Another benefit of using Ada 95 was the team's ability to use Ada 83 tools to build their software. For example, OIS was able to provide the Ada 83 version of the Screen Machine GUI Builder, which generated code that needed no modification - even after OIS provided versions that worked with the GNAT and Thomson ObjectAda compilers. The GUI builder was modified to work with the new compilers, but neither the tool, nor the Ada to X-Windows software that it uses had any Ada 95 features. Similarly, the Oracle Pro*Ada software used only Ada 83 technology. The underlying bindings were ported to GNAT and ObjectAda, but no Ada 95 code was produced by the version of Pro*Ada used here.
Using Ada 95's New Features
Using the new features of Ada 95 was one of the biggest advantages to the Airfields team, according to Blue. Features such as hierarchical library units (HLUs), unbounded-length strings, and tagged types significantly increased the speed with which the project was developed. For example, HLUs made development easier because they allowed developers to map their Ada 95 code naturally to the structure of the underying RDBMS.
Heavy use of the new unbounded-length string feature was also helpful. Unbounded strings were used to display the reports on the screen. The majority of the Airfields data records had variable lengths; with unbounded strings, the team did not have to worry about the size of the reports. In addition, using unbounded-length strings meant the developers did not access wasted space when retrieving and manipulating the data.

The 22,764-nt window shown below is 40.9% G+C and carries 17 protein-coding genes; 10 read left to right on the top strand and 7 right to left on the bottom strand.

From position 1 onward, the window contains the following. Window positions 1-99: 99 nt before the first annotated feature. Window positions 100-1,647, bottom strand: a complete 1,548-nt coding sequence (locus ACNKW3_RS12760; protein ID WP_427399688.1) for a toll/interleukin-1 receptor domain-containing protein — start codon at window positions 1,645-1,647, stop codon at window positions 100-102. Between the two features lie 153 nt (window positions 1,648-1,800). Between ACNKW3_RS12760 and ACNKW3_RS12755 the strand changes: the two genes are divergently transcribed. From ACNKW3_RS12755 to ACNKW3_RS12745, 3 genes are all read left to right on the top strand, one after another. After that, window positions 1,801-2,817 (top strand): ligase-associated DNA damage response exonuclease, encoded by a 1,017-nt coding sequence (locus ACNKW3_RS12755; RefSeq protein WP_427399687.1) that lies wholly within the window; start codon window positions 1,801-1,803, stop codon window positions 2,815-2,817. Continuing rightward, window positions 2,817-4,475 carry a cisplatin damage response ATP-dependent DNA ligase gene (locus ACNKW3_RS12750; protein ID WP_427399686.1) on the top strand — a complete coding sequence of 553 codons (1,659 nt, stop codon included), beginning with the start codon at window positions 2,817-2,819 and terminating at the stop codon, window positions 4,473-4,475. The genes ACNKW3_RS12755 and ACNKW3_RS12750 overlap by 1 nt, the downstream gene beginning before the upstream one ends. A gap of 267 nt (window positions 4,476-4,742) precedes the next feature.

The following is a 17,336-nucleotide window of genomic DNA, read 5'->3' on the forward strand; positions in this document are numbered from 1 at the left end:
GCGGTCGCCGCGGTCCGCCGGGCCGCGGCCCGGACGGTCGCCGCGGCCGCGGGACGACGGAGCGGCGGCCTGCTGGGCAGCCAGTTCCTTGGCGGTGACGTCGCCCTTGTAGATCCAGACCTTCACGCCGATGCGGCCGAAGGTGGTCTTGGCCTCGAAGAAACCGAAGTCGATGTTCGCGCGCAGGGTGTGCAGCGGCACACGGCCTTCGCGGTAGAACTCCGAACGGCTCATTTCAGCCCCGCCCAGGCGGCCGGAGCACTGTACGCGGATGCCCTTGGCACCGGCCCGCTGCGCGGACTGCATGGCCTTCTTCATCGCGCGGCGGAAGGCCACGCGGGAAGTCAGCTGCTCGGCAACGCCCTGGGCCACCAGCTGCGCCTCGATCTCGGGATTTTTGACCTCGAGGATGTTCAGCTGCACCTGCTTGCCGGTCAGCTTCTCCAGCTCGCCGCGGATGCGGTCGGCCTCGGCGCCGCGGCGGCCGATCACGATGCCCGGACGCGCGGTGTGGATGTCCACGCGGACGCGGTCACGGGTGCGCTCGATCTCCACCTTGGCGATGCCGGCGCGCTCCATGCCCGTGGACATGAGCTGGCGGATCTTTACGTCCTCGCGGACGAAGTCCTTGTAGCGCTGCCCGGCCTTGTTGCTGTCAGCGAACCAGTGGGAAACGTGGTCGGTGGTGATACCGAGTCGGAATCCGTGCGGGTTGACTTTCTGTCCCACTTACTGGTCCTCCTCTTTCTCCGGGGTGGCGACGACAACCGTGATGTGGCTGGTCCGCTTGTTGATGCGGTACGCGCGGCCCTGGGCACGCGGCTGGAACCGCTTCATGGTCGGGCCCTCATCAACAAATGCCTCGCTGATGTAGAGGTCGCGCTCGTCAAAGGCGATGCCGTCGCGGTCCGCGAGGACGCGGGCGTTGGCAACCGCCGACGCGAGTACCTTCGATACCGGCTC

Tagged types were used to manipulate the data based on the user's selection criteria. Selection criteria narrowed down retrievals for specific report generation. Ada 95's tagged types allow all of the selection criteria to be processed correctly by dynamically selecting the appropriate Ada subprogram to process the user's selection criteria.
Reviewing the Design
On January 5, 1996, the Defense Information Systems Agency (DISA) delivered Airfields, the first completed project written in Ada 95.
The system was acepted as part of the Global Command and Control System (GCCS), DISA's new integrated command and control environment, on March 16, 1996.
Blue summed up the Airfields effort: "Working on this project has been a unique experience for me. There were many challenges to face and many obstacles to overcome. I am thrilled that all have been resolved. I could not have done it without the support of the team. The team had a 'can do' attitude. The most beneficial experience for this project was the access to and the utilization of expert support from the AJPO mentors."
Blue stated, "The Ada language was a complex language to grasp initially, but the benefits paid off, and the results were obvious... The team would prefer to continue programming in Ada and would not choose to program in any other language."